Is ‘Hardball’ Host Making a Pitch for the Senate?



Two years from now may seem like a long way off as far as the political calender is concerned, but rumors have been swirling in recent months that TV pundit and onetime congressional candidate Chris Matthews might leave broadcasting and dive back into Pennsylvania politics — this time, making a run for the U.S. Senate in 2010.

Matthews, a Philadelphia native known to millions as the host of "Hardball" on MSNBC and "The Chris Matthews Show" on NBC, has been repeatedly mentioned as a possible opponent for U.S. Sen. Arlen Specter (R-Pa.), who is hoping to serve for a sixth term.

Matthews, 62, helped fuel speculation by expressing interest in the seat in both an April interview with The New York Times Magazine, as well as during an appearance on Comedy Central's "The Colbert Report" that same month.

Yet on other on-air occasions, he's insisted that he's a journalist, and has no interest in getting back in the partisan fray.

According to previously published reports, Matthews' contract at MSNBC

expires next year, and the cable network's executives are promoting younger faces, such as Keith Olbermann and David Gregory, instead of Matthews, whose on-air style has often been described as bombastic. Neither Matthews nor an MSNBC spokesperson could be reached for comment.

Matthews, who grew up in the Somerton section of the city and attended Catholic schools, made an unsuccessful bid for Congress as a Democrat in 1974 before landing a job as a speechwriter for President Jimmy Carter. He later served as an aide to House Speaker Tip O'Neil — the late Massachusetts congressman who served as House Speaker from 1977-1987 — before switching to first print and then broadcast journalism.

His older brother, Jim Matthews, an occasional "Hardball" guest, is the Republican chairman of Montgomery County's Board of Commissioners. He, too, could not be reached for comment.

"As much as I think that he would make an intriguing candidate, it would also be challenging," said Christopher Borick, director of the Institute of Public Opinion at Muhlenberg College in Allentown. "It's a whole different world when you are the one being asked the questions."

Borick said that Matthews is a genuine celebrity, who at the same time would be able to project an "everyman" persona that appeals to blue-collar voters, in a vein similar to Pennsylvania Gov. Ed Rendell.

Matthews has garnered a fair share of controversy in recent months; many supporters of Hillary Clinton accused him of openly favoring Barack Obama, and of repeatedly making remarks that many critics have contended bordered on sexism.

"I have seen him be very harsh on women. It could definitely be a factor," said Betsy Sheerr, a former Clinton supporter and major backer of U.S. Sen. Bob Casey (D-Pa.).

Whether or not he truly plans to run, Matthews is increasing his viability locally. He's the expected keynote speaker at an October fundraising gala for the World Affairs Council of Phila-delphia, which recently elected him to its board of directors.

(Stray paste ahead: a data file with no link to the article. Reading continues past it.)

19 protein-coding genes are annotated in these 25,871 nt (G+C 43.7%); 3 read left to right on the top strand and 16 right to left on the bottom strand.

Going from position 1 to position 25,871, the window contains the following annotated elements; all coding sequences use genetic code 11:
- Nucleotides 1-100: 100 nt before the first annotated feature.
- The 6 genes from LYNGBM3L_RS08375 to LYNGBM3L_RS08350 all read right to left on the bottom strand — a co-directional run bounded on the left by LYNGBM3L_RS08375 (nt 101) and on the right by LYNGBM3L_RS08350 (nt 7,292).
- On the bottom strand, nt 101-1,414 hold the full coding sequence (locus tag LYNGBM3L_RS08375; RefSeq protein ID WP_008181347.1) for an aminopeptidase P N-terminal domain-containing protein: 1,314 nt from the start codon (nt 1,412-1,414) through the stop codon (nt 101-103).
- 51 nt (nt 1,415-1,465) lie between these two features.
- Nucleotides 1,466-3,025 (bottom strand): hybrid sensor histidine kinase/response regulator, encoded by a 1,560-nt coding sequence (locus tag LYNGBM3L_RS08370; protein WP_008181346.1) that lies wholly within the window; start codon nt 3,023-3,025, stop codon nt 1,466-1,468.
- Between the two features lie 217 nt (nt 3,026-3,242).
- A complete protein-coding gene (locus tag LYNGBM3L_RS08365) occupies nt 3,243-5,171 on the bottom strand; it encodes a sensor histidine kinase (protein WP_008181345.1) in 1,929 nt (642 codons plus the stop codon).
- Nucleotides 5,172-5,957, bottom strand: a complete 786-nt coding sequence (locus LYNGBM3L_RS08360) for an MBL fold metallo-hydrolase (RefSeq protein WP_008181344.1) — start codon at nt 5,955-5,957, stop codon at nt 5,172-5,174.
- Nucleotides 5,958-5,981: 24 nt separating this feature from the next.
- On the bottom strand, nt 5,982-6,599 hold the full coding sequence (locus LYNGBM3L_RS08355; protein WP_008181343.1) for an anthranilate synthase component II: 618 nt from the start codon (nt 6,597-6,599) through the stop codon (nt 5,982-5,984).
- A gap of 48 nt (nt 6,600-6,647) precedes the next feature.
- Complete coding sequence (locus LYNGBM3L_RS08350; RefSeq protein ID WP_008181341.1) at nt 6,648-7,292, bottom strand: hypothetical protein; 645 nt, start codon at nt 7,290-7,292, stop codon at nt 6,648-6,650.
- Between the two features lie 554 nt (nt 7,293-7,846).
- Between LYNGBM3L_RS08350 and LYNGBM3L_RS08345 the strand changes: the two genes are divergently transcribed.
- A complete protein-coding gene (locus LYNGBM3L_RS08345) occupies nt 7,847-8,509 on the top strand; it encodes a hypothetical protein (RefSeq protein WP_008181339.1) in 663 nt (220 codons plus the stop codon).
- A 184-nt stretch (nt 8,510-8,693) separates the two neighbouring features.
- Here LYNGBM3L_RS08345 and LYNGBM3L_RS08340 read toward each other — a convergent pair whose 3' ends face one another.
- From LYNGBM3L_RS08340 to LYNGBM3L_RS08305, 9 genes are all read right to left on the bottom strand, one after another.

Larry Ceisler, a Philadelphia-based political consultant, said that Matthews would make for a skilled debater, but doesn't give him much of a chance of unseating Specter.

"It's hard to come back to a place where you haven't lived for many years to run. And Specter, in a general election, is as close to automatic as it gets," he said.

Yet Specter could face a serious challenge from within his own party. In 2004, the senator barely squeaked out a win in a primary against then-U.S. Rep. Pat Toomey, who hasn't said whether or not he'd seek the office again.

Toomey may also be mulling a run for Pennsylvania governor.

And then there's the sensitive issue of Specter's health. In 2005, he was diagnosed with Hodgkin's disease. He appeared to be in the clear, but in April, he was diagnosed with a recurrence, and last week completed chemotherapy. Nevertheless, he's insisted that he'll be on the ballot in 2010.

About the Middle East 
Specter is considered a solidly pro-Israel lawmaker, though he has ruffled some feathers over the years by his frequent visits to Syria and his attempts to broker a land-for-peace deal that would involve Israel relinquishing the Golan Heights.

Matthews — not one to keep his opinions to himself — has made numerous remarks related to Israel and the Middle East in his 11 years on the air.

On a recent episode of "Hardball," he said: "We all know if there is something like a big world cataclysm in our lifetime … we know it's going to have something to do with the Arabs and Israel."

Steven Stotsky, a senior research analyst at the Committee for Accuracy in Middle East Reporting in America, took issue with the idea of placing so much global importance to the Israeli-Palestinian conflict.

"The intensity of violence and general conflict in Iraq far exceeds the violence between Israel and the Palestinians," Stotsky wrote in an e-mail.

In a broader sense, Stotsky said that Matthews has a mixed on-air record on Israel, sometimes challenging detractors of the Jewish state, sometimes not.

He wrote that "we have some concern with his frequent reliance on provocative guests, like Pat Buchanan, Peter Berg, Jimmy Carter and others, who present an unbalanced or uninformed perspective on the conflict in the Middle East."


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